The Shepherd of Hermas also, which was among the disputed books--for some it was scripture and for others not scripture; the Muratorian Fragment describes it as good to be read but not fit to be read publically in the churches since it was too late to be counted among the Prophets or among the Apostles.


The three books of Enoch, of which 1 Enoch (often just called the Book of Enoch) is the most widely known and also which enjoyed much popularity in antiquity (it is quoted verbatim by Jude in his epistle) and is to be found in the traditional Canons of the Ethiopian (Tawahedo) Church.


We also have an apocalypse of Abraham, of Adam, of Elijah, of Sedrach, the Apocalypse of Esdras, ad nauseum.


I would probably argue that a more appropriate term, instead of Apocalypse, to refer to "the End" is to say the Eschaton. Eschaton being the Greek for "last things" and which is the basis of the school of theology known as eschatology.


To that end, I don't believe the Eschaton to be a brutal, ugly or bad thing. I view it with hope, whereby God will make all things right, where real justice reigns and victims and their oppressors may be reconciled in love, peace and authentic mercy. I look forward to the future resurrection of the dead and the restoration of all things. I long for peace, I hope for the day when we have all forgotten war and violence and have turned our swords and spears into plowshares and pruning shears.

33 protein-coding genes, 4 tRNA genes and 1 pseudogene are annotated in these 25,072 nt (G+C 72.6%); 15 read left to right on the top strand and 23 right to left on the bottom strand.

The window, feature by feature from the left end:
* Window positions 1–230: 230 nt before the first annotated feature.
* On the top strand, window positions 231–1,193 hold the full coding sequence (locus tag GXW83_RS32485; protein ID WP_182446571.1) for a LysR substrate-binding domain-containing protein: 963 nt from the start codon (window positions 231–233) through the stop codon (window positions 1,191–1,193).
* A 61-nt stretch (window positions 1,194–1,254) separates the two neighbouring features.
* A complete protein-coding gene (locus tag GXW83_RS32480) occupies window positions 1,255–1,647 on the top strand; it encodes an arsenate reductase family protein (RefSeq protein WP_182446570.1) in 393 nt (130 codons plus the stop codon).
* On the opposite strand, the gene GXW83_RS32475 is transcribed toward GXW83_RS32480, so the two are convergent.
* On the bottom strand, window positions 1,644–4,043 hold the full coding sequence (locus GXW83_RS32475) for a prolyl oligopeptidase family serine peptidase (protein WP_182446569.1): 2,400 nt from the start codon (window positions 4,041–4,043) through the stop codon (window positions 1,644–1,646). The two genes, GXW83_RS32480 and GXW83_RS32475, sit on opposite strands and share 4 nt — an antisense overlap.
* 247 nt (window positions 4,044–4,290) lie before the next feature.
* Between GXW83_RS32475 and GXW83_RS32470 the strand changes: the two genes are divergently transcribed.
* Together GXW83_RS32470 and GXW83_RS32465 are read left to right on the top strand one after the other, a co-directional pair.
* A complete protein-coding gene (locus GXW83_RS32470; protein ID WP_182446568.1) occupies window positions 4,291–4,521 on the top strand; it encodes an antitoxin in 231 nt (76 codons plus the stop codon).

As far as a hopeful Apocalypse, this comes from the Apocalypse of Peter and has always fascinated me,


"And my Lord answered me and said to me: 'Hast thou understood that which I said unto thee before? It is permitted unto thee to know that concerning which thou askest: but thou must not tell that which thou hearest unto sinners lest they transgress the more, and sin.' ... 'My Father will give unto them all the life, the glory, and the kingdom that passeth not away,' ... 'It is because of them that have believed in me, that, at their word, I shall have pity on men.'"

In other words, at the request of the saints in heaven Jesus, who has been given all authority by God His Father, will give mercy and grace to all who suffer in Hell.

-Jon

"When I give food to the poor, they call me a saint. When I ask why the poor have no food, they call me a communist." - Dom Hélder Câmara